7 Signs of Caregiver Burnout
It isn’t easy to talk about, but many people who provide care for a family member experience caregiver burnout or caregiver stress. A 2020 survey conducted by the National Caregiving Alliance and AARP Public Policy Institute found that 40% of caregivers feel emotionally stressed and another 20% feel physically strained. Learn how to read the signs and manage caregiver burnout.
If you regularly find yourself trying to power through feelings of exhaustion, it’s important to take note. The caretaking you do plays a critical role in the health and well-being of your care recipient, but if you burn out, you’ll have nothing left to give.
Since May is Mental Health Awareness Month, there’s no better time to discuss the topic. The more you know about caregiver burnout, its signs, and what you can do to minimize their effects, the easier it will be to invest in self-care and thrive.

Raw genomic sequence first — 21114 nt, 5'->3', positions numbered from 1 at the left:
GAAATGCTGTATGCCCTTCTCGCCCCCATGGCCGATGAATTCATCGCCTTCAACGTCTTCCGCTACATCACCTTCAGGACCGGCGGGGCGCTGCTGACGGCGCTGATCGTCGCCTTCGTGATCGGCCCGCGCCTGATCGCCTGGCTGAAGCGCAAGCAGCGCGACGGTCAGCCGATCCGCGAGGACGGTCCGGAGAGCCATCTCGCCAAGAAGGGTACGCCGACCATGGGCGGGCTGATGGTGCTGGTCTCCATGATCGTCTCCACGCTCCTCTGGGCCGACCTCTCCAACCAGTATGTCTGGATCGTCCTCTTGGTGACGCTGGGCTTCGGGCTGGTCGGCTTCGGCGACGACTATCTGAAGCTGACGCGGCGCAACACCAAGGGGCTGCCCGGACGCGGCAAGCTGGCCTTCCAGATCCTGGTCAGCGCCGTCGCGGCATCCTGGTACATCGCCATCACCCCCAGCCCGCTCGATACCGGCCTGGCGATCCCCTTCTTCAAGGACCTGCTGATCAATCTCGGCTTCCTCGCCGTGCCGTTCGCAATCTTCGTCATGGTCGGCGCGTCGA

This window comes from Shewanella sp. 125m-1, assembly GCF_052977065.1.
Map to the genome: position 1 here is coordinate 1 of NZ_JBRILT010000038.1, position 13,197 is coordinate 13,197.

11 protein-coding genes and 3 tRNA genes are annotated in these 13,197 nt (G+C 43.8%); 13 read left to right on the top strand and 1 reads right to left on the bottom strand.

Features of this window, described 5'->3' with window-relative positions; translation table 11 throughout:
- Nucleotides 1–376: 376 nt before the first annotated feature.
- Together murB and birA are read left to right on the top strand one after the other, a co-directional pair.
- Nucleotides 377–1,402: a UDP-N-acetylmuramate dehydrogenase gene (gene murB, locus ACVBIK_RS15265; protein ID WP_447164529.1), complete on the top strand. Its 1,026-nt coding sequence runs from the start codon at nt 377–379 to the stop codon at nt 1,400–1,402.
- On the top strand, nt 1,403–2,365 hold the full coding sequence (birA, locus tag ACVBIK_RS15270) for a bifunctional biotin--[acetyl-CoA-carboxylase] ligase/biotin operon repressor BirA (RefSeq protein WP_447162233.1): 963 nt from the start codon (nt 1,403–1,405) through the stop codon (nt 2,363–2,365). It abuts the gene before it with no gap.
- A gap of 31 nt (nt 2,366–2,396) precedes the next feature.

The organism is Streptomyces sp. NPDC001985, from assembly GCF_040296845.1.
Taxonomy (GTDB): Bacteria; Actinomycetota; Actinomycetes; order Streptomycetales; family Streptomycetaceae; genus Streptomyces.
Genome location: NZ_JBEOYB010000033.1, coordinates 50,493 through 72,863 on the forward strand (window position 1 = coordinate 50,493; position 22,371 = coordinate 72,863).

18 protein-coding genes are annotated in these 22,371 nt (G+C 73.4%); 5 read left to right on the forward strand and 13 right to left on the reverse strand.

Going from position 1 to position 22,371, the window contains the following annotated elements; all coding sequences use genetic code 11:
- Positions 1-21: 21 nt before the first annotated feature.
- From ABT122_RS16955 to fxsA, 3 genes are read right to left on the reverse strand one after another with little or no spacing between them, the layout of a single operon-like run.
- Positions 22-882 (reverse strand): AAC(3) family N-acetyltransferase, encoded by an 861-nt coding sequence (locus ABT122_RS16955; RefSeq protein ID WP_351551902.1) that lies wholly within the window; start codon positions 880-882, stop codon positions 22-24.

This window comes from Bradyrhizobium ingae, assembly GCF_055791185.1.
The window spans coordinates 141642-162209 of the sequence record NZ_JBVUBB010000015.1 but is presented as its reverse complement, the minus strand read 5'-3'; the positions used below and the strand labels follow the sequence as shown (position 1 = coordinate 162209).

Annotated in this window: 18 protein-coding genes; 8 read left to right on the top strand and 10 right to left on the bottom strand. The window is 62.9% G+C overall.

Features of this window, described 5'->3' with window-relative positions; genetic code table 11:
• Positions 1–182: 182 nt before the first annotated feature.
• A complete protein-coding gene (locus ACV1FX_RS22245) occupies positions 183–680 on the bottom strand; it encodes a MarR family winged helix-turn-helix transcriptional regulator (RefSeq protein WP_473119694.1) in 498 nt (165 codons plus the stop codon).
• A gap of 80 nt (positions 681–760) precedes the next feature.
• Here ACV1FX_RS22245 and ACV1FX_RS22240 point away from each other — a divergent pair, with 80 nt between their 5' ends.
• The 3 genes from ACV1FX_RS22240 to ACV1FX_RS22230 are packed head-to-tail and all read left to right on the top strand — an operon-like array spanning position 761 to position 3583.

This article answers the following questions:
What is caregiver burnout?
This occurs when you become too physically, emotionally, and mentally exhausted to handle your daily caregiving responsibilities. It’s a condition that takes months or even years to develop, but without intervention and treatment only gets worse.
Almost every caregiver experiences burnout at one time or another. It’s a completely normal response to overexertion. Even so, you need to be able to identify the signs. Without taking steps to correct the issue, burnout can affect the quality of care you provide and trigger physical or mental health problems.
What are the signs?